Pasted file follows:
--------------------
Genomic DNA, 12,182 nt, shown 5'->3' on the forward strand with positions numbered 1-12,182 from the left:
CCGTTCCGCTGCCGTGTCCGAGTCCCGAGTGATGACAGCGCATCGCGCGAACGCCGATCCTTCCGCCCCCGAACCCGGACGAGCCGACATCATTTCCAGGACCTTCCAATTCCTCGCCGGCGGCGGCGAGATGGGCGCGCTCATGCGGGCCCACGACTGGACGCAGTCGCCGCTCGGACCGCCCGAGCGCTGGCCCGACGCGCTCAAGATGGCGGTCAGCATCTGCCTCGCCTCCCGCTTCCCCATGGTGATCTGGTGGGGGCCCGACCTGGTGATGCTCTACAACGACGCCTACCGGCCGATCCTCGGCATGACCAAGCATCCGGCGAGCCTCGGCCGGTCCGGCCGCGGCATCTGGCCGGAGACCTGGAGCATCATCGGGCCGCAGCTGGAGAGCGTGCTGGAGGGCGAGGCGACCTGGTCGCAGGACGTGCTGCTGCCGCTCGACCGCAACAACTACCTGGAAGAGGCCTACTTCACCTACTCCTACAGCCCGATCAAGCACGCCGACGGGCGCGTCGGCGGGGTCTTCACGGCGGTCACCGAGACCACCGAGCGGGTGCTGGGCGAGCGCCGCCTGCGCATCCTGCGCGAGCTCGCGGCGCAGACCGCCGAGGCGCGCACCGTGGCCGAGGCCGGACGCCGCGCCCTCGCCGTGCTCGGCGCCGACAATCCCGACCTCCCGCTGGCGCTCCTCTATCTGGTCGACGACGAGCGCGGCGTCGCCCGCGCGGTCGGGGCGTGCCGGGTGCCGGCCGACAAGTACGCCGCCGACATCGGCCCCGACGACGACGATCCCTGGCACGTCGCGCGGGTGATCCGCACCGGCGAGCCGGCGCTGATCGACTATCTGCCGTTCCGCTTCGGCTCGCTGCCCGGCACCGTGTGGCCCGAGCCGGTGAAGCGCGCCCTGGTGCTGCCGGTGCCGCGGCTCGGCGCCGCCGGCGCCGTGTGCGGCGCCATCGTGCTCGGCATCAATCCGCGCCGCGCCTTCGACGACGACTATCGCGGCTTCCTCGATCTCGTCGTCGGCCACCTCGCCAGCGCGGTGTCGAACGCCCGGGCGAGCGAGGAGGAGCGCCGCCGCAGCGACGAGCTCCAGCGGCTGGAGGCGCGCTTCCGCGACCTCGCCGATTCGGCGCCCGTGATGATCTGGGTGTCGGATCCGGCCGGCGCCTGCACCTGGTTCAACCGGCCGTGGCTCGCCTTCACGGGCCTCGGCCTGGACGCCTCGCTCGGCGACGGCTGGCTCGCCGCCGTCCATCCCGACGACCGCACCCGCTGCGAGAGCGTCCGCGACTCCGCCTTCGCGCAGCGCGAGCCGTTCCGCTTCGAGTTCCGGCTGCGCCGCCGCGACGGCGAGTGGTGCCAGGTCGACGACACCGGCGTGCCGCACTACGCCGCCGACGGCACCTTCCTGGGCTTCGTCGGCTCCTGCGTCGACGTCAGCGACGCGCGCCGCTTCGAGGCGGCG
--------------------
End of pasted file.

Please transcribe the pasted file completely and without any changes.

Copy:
Genomic DNA, 12,182 nt, shown 5'->3' on the forward strand with positions numbered 1-12,182 from the left:
CCGTTCCGCTGCCGTGTCCGAGTCCCGAGTGATGACAGCGCATCGCGCGAACGCCGATCCTTCCGCCCCCGAACCCGGACGAGCCGACATCATTTCCAGGACCTTCCAATTCCTCGCCGGCGGCGGCGAGATGGGCGCGCTCATGCGGGCCCACGACTGGACGCAGTCGCCGCTCGGACCGCCCGAGCGCTGGCCCGACGCGCTCAAGATGGCGGTCAGCATCTGCCTCGCCTCCCGCTTCCCCATGGTGATCTGGTGGGGGCCCGACCTGGTGATGCTCTACAACGACGCCTACCGGCCGATCCTCGGCATGACCAAGCATCCGGCGAGCCTCGGCCGGTCCGGCCGCGGCATCTGGCCGGAGACCTGGAGCATCATCGGGCCGCAGCTGGAGAGCGTGCTGGAGGGCGAGGCGACCTGGTCGCAGGACGTGCTGCTGCCGCTCGACCGCAACAACTACCTGGAAGAGGCCTACTTCACCTACTCCTACAGCCCGATCAAGCACGCCGACGGGCGCGTCGGCGGGGTCTTCACGGCGGTCACCGAGACCACCGAGCGGGTGCTGGGCGAGCGCCGCCTGCGCATCCTGCGCGAGCTCGCGGCGCAGACCGCCGAGGCGCGCACCGTGGCCGAGGCCGGACGCCGCGCCCTCGCCGTGCTCGGCGCCGACAATCCCGACCTCCCGCTGGCGCTCCTCTATCTGGTCGACGACGAGCGCGGCGTCGCCCGCGCGGTCGGGGCGTGCCGGGTGCCGGCCGACAAGTACGCCGCCGACATCGGCCCCGACGACGACGATCCCTGGCACGTCGCGCGGGTGATCCGCACCGGCGAGCCGGCGCTGATCGACTATCTGCCGTTCCGCTTCGGCTCGCTGCCCGGCACCGTGTGGCCCGAGCCGGTGAAGCGCGCCCTGGTGCTGCCGGTGCCGCGGCTCGGCGCCGCCGGCGCCGTGTGCGGCGCCATCGTGCTCGGCATCAATCCGCGCCGCGCCTTCGACGACGACTATCGCGGCTTCCTCGATCTCGTCGTCGGCCACCTCGCCAGCGCGGTGTCGAACGCCCGGGCGAGCGAGGAGGAGCGCCGCCGCAGCGACGAGCTCCAGCGGCTGGAGGCGCGCTTCCGCGACCTCGCCGATTCGGCGCCCGTGATGATCTGGGTGTCGGATCCGGCCGGCGCCTGCACCTGGTTCAACCGGCCGTGGCTCGCCTTCACGGGCCTCGGCCTGGACGCCTCGCTCGGCGACGGCTGGCTCGCCGCCGTCCATCCCGACGACCGCACCCGCTGCGAGAGCGTCCGCGACTCCGCCTTCGCGCAGCGCGAGCCGTTCCGCTTCGAGTTCCGGCTGCGCCGCCGCGACGGCGAGTGGTGCCAGGTCGACGACACCGGCGTGCCGCACTACGCCGCCGACGGCACCTTCCTGGGCTTCGTCGGCTCCTGCGTCGACGTCAGCGACGCGCGCCGCTTCGAGGCGGCG